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JOSEPH P. GERRITY JR.

Abstract

Work published in 1968 by Crowley is adapted to study the truncation error associated with the semimomentum scheme for approximating advection. The results indicate that higher order approximations based on the semimomentum scheme are competitive with the best results obtained by Crowley with conservation schemes and comparable to fine-mesh calculations.

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JOSEPH P. GERRITY JR.

Abstract

A system of equations governing the behavior of a physical model of the atmospheric, planetary boundary layer was formulated for solution on a digital computer. The physical-numerical model was designed to permit the investigation of the significance of certain boundary-layer processes for the development of horizontally extensive areas of low cloudiness.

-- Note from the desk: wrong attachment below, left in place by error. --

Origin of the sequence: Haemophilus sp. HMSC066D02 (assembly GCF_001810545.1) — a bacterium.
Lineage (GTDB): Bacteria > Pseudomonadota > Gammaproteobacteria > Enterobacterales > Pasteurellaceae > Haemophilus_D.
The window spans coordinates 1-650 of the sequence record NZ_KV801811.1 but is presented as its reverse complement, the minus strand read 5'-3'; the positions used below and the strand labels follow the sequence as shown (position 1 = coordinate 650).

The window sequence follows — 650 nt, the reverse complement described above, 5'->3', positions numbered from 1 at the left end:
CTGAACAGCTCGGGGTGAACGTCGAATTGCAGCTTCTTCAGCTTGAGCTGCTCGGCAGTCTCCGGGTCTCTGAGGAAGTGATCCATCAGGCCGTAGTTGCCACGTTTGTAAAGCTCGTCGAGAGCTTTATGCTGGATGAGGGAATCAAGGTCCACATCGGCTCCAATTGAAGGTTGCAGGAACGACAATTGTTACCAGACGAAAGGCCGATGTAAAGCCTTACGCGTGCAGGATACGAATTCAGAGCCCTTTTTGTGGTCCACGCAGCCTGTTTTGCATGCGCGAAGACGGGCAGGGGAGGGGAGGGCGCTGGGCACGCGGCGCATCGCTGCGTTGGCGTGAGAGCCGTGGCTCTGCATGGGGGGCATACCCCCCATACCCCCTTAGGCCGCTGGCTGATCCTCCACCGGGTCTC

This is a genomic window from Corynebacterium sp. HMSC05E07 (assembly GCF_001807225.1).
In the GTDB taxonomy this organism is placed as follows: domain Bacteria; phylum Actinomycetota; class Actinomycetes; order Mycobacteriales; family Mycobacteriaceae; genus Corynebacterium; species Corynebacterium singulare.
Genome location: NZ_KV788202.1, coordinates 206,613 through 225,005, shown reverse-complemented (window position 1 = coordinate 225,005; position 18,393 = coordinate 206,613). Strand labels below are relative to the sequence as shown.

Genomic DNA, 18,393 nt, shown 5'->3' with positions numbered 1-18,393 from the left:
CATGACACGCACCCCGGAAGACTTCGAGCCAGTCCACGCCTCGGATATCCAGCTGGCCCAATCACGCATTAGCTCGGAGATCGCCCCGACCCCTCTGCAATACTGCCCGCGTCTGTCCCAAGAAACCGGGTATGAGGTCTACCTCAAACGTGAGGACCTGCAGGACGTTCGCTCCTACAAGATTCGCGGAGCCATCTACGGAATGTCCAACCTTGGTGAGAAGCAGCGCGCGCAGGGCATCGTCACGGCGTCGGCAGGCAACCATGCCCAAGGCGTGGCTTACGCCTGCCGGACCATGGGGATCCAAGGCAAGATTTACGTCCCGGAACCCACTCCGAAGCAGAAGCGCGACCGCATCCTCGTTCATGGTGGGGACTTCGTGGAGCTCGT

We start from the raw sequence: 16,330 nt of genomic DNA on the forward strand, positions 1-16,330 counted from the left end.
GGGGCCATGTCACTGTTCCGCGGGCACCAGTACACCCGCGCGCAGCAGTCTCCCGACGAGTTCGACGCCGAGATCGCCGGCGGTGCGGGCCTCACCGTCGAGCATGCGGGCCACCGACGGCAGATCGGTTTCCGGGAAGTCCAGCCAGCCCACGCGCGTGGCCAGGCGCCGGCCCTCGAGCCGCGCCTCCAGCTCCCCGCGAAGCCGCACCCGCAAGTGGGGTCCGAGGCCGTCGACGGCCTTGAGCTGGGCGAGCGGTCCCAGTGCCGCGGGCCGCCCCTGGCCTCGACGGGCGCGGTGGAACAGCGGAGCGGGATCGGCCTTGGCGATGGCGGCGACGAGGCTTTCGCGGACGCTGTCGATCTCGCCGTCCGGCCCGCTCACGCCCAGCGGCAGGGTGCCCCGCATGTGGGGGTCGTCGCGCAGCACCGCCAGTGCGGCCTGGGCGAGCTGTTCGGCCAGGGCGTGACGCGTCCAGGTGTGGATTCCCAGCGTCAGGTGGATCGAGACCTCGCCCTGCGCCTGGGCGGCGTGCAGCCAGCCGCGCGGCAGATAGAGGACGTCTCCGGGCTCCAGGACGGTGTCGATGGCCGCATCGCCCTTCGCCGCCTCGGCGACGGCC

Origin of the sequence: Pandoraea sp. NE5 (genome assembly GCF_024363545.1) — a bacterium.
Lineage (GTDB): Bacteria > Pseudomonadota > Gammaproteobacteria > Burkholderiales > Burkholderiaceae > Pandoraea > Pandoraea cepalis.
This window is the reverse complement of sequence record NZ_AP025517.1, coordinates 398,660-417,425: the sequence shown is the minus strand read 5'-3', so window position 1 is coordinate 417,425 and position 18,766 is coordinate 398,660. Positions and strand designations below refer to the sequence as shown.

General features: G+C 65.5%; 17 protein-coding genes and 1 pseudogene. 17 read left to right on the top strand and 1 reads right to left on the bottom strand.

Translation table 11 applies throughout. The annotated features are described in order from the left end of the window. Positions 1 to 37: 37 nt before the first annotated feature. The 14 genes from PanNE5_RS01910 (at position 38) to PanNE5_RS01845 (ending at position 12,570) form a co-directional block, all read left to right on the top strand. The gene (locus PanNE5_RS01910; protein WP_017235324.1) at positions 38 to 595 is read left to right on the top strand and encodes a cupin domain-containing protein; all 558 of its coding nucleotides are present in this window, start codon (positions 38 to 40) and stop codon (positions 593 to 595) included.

Numerical solutions of the equations were computed for three synoptic cases. In each case, the forecast period was 12 hr. The initial state of the atmosphere was analyzed from synoptic surface and upper-air observations in the eastern United States. The computations were made for a finite difference grid with 1200 grid points, using a 15-min. time step. The vertical coordinate was defined by 12 grid points over each of 100 grid points in the horizontal plane. The average spacing of the horizontal grid points was 160 km. The separation of the vertical grid points expanded from 50 m. near the ground to 450 m. at the uppermost level.